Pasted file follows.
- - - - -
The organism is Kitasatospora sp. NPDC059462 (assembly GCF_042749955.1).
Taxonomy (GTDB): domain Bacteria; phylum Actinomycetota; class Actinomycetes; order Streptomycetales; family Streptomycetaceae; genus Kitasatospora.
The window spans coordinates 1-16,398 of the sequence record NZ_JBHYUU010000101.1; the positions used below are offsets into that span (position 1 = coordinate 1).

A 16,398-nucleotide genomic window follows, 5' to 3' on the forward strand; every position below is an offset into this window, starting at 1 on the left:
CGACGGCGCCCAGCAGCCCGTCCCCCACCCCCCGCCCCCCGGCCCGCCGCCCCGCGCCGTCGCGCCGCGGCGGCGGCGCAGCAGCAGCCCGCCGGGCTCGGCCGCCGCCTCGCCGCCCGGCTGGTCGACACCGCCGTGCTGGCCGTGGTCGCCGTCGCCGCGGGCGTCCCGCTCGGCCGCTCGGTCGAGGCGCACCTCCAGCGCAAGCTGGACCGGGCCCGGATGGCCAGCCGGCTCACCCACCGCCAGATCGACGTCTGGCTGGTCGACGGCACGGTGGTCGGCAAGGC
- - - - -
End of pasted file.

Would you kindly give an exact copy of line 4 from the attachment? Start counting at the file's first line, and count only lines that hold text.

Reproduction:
A 16,398-nucleotide genomic window follows, 5' to 3' on the forward strand; every position below is an offset into this window, starting at 1 on the left: